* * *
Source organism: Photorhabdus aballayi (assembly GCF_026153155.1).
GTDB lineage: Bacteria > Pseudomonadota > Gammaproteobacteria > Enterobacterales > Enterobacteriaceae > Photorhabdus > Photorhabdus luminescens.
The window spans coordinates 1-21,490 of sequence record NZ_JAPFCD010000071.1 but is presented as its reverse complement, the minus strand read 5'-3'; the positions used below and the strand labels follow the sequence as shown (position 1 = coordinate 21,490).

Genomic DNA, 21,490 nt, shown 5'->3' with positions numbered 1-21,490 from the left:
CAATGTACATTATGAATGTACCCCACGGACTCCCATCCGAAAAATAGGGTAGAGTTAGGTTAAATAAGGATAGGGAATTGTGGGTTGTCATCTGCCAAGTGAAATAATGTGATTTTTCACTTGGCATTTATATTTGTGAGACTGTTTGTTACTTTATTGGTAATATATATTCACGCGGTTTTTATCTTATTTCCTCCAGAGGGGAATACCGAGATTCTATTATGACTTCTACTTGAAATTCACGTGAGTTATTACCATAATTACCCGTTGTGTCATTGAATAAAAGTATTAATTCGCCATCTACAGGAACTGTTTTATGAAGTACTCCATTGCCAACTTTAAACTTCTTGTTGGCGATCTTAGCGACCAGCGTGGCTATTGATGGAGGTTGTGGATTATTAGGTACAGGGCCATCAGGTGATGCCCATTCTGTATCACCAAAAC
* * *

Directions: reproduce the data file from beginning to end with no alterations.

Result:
Source organism: Photorhabdus aballayi (assembly GCF_026153155.1).
GTDB lineage: Bacteria > Pseudomonadota > Gammaproteobacteria > Enterobacterales > Enterobacteriaceae > Photorhabdus > Photorhabdus luminescens.
The window spans coordinates 1-21,490 of sequence record NZ_JAPFCD010000071.1 but is presented as its reverse complement, the minus strand read 5'-3'; the positions used below and the strand labels follow the sequence as shown (position 1 = coordinate 21,490).

Genomic DNA, 21,490 nt, shown 5'->3' with positions numbered 1-21,490 from the left:
CAATGTACATTATGAATGTACCCCACGGACTCCCATCCGAAAAATAGGGTAGAGTTAGGTTAAATAAGGATAGGGAATTGTGGGTTGTCATCTGCCAAGTGAAATAATGTGATTTTTCACTTGGCATTTATATTTGTGAGACTGTTTGTTACTTTATTGGTAATATATATTCACGCGGTTTTTATCTTATTTCCTCCAGAGGGGAATACCGAGATTCTATTATGACTTCTACTTGAAATTCACGTGAGTTATTACCATAATTACCCGTTGTGTCATTGAATAAAAGTATTAATTCGCCATCTACAGGAACTGTTTTATGAAGTACTCCATTGCCAACTTTAAACTTCTTGTTGGCGATCTTAGCGACCAGCGTGGCTATTGATGGAGGTTGTGGATTATTAGGTACAGGGCCATCAGGTGATGCCCATTCTGTATCACCAAAAC